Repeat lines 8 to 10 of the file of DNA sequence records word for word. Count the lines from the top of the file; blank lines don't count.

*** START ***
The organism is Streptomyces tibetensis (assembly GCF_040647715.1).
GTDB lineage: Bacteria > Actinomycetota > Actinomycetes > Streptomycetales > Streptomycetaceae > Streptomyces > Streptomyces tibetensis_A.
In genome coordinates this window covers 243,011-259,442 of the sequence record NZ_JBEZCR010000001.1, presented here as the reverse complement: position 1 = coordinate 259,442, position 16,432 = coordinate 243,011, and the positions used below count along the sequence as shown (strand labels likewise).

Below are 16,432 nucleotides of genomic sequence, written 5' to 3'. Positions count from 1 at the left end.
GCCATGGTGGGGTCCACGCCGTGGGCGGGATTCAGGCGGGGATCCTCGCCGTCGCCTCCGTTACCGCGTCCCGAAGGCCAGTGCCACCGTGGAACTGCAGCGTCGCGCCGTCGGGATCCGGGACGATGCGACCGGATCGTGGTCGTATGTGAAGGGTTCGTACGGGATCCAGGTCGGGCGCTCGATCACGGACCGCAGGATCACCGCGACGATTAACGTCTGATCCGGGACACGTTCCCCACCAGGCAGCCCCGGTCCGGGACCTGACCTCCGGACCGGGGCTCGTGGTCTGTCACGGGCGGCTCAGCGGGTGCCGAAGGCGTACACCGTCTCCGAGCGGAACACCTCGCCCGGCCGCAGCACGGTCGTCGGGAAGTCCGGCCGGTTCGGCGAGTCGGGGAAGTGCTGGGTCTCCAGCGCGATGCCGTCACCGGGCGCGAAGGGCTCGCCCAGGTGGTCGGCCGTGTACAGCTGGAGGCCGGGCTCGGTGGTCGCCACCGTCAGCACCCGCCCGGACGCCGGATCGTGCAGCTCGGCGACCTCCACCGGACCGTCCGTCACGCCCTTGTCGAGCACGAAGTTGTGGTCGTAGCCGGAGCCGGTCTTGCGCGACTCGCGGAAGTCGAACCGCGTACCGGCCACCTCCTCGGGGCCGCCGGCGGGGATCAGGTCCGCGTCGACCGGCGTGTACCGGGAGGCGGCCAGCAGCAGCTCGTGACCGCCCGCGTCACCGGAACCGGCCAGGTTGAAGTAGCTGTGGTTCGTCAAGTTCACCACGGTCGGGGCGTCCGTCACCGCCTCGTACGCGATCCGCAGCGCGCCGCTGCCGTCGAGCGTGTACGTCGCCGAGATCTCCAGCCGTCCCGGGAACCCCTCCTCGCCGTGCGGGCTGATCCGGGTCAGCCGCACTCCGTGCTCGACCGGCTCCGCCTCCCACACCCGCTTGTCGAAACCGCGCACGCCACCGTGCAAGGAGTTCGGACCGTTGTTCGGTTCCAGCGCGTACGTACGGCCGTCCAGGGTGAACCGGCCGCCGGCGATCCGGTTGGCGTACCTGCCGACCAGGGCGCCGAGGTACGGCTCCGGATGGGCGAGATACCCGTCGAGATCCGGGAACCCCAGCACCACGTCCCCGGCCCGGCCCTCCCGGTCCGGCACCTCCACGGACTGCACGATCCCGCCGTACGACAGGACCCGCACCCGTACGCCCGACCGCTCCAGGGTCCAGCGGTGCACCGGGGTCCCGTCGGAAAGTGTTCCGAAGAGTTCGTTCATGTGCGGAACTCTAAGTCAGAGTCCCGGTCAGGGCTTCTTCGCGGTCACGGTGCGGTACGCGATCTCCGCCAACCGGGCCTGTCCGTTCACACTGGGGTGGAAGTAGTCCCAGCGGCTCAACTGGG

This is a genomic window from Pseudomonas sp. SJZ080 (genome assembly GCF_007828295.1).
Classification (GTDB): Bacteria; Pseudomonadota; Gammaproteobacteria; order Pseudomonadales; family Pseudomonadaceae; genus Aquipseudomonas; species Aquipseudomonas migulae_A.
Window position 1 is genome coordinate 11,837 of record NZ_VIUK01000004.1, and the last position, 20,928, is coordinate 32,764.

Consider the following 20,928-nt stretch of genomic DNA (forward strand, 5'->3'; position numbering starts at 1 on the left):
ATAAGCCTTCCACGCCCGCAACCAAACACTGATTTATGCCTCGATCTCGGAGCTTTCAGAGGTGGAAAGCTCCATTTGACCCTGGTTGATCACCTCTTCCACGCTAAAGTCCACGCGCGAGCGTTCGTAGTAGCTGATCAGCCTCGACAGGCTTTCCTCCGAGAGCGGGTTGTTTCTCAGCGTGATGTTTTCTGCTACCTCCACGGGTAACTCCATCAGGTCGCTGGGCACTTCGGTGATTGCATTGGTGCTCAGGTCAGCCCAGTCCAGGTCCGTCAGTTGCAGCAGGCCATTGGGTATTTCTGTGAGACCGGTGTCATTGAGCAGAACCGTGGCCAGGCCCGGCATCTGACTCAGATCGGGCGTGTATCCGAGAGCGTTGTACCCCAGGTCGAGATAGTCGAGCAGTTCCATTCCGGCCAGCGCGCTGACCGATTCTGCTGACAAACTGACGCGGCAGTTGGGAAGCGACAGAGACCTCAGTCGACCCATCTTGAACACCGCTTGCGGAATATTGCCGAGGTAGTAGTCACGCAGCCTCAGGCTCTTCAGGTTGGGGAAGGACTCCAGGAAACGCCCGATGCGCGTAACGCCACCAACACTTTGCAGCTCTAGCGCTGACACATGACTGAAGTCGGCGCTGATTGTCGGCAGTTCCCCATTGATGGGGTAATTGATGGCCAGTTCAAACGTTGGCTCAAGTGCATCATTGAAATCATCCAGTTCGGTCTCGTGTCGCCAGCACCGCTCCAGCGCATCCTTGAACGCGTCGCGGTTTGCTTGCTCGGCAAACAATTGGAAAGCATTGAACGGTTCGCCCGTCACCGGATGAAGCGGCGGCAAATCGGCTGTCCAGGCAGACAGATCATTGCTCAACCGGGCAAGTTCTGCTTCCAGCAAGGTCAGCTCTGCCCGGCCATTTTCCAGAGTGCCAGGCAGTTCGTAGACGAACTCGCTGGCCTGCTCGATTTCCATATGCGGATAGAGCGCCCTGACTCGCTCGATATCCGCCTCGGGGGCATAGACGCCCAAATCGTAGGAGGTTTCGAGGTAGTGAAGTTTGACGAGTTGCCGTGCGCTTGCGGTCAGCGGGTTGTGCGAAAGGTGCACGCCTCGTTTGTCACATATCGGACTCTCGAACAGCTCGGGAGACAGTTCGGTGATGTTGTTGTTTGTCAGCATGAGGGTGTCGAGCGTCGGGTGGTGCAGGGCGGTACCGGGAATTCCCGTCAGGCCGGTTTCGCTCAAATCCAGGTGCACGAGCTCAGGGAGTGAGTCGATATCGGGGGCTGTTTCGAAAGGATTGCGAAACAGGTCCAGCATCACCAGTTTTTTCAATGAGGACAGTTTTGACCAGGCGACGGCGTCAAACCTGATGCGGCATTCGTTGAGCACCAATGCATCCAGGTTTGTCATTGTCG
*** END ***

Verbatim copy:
Window position 1 is genome coordinate 11,837 of record NZ_VIUK01000004.1, and the last position, 20,928, is coordinate 32,764.

Consider the following 20,928-nt stretch of genomic DNA (forward strand, 5'->3'; position numbering starts at 1 on the left):
ATAAGCCTTCCACGCCCGCAACCAAACACTGATTTATGCCTCGATCTCGGAGCTTTCAGAGGTGGAAAGCTCCATTTGACCCTGGTTGATCACCTCTTCCACGCTAAAGTCCACGCGCGAGCGTTCGTAGTAGCTGATCAGCCTCGACAGGCTTTCCTCCGAGAGCGGGTTGTTTCTCAGCGTGATGTTTTCTGCTACCTCCACGGGTAACTCCATCAGGTCGCTGGGCACTTCGGTGATTGCATTGGTGCTCAGGTCAGCCCAGTCCAGGTCCGTCAGTTGCAGCAGGCCATTGGGTATTTCTGTGAGACCGGTGTCATTGAGCAGAACCGTGGCCAGGCCCGGCATCTGACTCAGATCGGGCGTGTATCCGAGAGCGTTGTACCCCAGGTCGAGATAGTCGAGCAGTTCCATTCCGGCCAGCGCGCTGACCGATTCTGCTGACAAACTGACGCGGCAGTTGGGAAGCGACAGAGACCTCAGTCGACCCATCTTGAACACCGCTTGCGGAATATTGCCGAGGTAGTAGTCACGCAGCCTCAGGCTCTTCAGGTTGGGGAAGGACTCCAGGAAACGCCCGATGCGCGTAACGCCACCAACACTTTGCAGCTCTAGCGCTGACACATGACTGAAGTCGGCGCTGATTGTCGGCAGTTCCCCATTGATGGGGTAATTGATGGCCAGTTCAAACGTTGGCTCAAGTGCATCATTGAAATCATCCAGTTCGGTCTCGTGTCGCCAGCACCGCTCCAGCGCATCCTTGAACGCGTCGCGGTTTGCTTGCTCGGCAAACAATTGGAAAGCATTGAACGGTTCGCCCGTCACCGGATGAAGCGGCGGCAAATCGGCTGTCCAGGCAGACAGATCATTGCTCAACCGGGCAAGTTCTGCTTCCAGCAAGGTCAGCTCTGCCCGGCCATTTTCCAGAGTGCCAGGCAGTTCGTAGACGAACTCGCTGGCCTGCTCGATTTCCATATGCGGATAGAGCGCCCTGACTCGCTCGATATCCGCCTCGGGGGCATAGACGCCCAAATCGTAGGAGGTTTCGAGGTAGTGAAGTTTGACGAGTTGCCGTGCGCTTGCGGTCAGCGGGTTGTGCGAAAGGTGCACGCCTCGTTTGTCACATATCGGACTCTCGAACAGCTCGGGAGACAGTTCGGTGATGTTGTTGTTTGTCAGCATGAGGGTGTCGAGCGTCGGGTGGTGCAGGGCGGTACCGGGAATTCCCGTCAGGCCGGTTTCGCTCAAATCCAGGTGCACGAGCTCAGGGAGTGAGTCGATATCGGGGGCTGTTTCGAAAGGATTGCGAAACAGGTCCAGCATCACCAGTTTTTTCAATGAGGACAGTTTTGACCAGGCGACGGCGTCAAACCTGATGCGGCATTCGTTGAGCACCAATGCATCCAGGTTTGTCATTGTCG